FG to Arraign Bukola Saraki Over False Asset Declaration on Friday
Senate President Bukola Saraki has been accused of false declaration of assets which he amassed during his time as the executive governor of Kwara State from 2003 to 2011. This is an aberration to the provisions of the 1999 constitution of Nigeria. On this note, Saraki will be arrainged before the Code of Conduct Tribunal, Abuja for fair hearing.
The 13-count charge against Saraki, Tribune online gathered, was filed before the tribunal by the Code of Conduct Bureau through the Office of the Attorney General of the Federation. A source at the Code of Conduct Tribunal told Tribune Online that the Senate President had been served with the charge sheet and would be arraigned on Friday.
Count one of the 13-count charge reads:
“That you, Dr. Bukola Saraki, while being the executive governor of Kwara State on or about 16th September, 2003 within the jurisdiction of this tribunal, did make a false declaration in assets declaration form for public officers on assumption of office as governor of Kwara State by making an anticipatory asset declaration in that you claimed to have owned and acquired No. 15A and No. 15B, McDonald Ikoyi, Lagos, through your company, Carlisle Properties Limited in 2006 when the said property was in actual fact sold by the Implementation Committee on Federal Government landed property in 2006 to your companies, Tiny Tee Limited and Vitti Oil Limited for the aggregate sum of N396,150, 000 and you hereby committed an offence under Section 15 of the Code of Conduct Bureau and Tribunal Act, Cap C15, Laws of the Federation of Nigeria, 2004 and incorporated under paragraph 11(1) and (2) of Part 1, 5th schedule to the constitution of the Federal Republic of Nigeria 1999 (as amended) and punishable under Section 23(2) of the Code of Conduct Bureau and Tribunal Act and incorporated under paragraph 18 of part 1, 5th schedule to the constitution of Federal Republic of Nigeria 1999 (as amended).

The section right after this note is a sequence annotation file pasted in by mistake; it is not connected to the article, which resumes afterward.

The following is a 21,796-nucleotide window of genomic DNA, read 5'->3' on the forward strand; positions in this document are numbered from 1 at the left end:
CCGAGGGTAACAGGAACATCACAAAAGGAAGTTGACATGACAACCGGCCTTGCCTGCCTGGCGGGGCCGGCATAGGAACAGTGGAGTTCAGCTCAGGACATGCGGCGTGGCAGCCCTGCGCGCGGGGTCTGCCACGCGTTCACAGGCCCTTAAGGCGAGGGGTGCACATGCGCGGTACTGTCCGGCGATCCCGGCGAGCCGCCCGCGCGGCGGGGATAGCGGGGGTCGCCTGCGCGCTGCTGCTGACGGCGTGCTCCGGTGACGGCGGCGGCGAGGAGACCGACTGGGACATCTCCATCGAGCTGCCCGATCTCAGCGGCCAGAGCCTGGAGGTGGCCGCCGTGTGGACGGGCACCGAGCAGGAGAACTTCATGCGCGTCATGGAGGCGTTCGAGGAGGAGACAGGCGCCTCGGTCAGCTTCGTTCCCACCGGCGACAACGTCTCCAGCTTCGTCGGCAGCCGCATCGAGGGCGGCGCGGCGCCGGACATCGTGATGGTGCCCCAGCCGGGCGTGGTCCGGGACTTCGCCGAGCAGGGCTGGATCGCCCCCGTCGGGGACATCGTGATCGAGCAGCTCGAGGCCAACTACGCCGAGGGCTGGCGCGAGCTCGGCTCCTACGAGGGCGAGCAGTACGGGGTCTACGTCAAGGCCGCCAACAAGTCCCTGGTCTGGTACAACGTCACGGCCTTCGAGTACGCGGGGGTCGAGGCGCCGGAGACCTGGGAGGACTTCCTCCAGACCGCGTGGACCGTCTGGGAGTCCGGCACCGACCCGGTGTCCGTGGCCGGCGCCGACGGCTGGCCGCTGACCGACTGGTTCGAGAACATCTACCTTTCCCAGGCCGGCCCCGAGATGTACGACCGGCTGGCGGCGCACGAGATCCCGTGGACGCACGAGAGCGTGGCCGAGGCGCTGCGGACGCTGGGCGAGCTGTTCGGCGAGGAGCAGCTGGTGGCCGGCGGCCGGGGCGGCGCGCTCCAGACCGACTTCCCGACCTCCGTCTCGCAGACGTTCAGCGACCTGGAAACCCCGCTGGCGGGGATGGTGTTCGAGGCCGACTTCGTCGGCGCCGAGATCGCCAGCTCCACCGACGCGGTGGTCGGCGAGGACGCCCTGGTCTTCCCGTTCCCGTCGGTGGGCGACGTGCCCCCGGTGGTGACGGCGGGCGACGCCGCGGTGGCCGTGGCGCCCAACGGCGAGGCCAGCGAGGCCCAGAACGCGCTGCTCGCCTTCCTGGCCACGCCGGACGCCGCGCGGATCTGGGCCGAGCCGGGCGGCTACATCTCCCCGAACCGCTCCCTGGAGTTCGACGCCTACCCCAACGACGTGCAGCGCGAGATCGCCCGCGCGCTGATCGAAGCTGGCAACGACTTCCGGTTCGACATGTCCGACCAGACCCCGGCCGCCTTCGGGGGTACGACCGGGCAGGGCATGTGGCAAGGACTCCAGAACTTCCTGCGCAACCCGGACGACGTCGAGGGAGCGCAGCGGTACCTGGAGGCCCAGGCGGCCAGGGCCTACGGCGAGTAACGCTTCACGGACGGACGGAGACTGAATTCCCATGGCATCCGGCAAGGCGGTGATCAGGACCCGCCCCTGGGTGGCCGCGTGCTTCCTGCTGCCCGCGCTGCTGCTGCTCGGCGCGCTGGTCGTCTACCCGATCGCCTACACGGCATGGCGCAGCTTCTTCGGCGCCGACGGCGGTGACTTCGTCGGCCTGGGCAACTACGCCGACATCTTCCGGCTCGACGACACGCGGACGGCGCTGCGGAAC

According to the charge sheet, Saraki was also accused of operating an American Express credit card account during his tenure as governor, where he allegedly wired at least $3.4 million from a Nigerian account. The law bars public officers from operating foreign bank accounts while in service.
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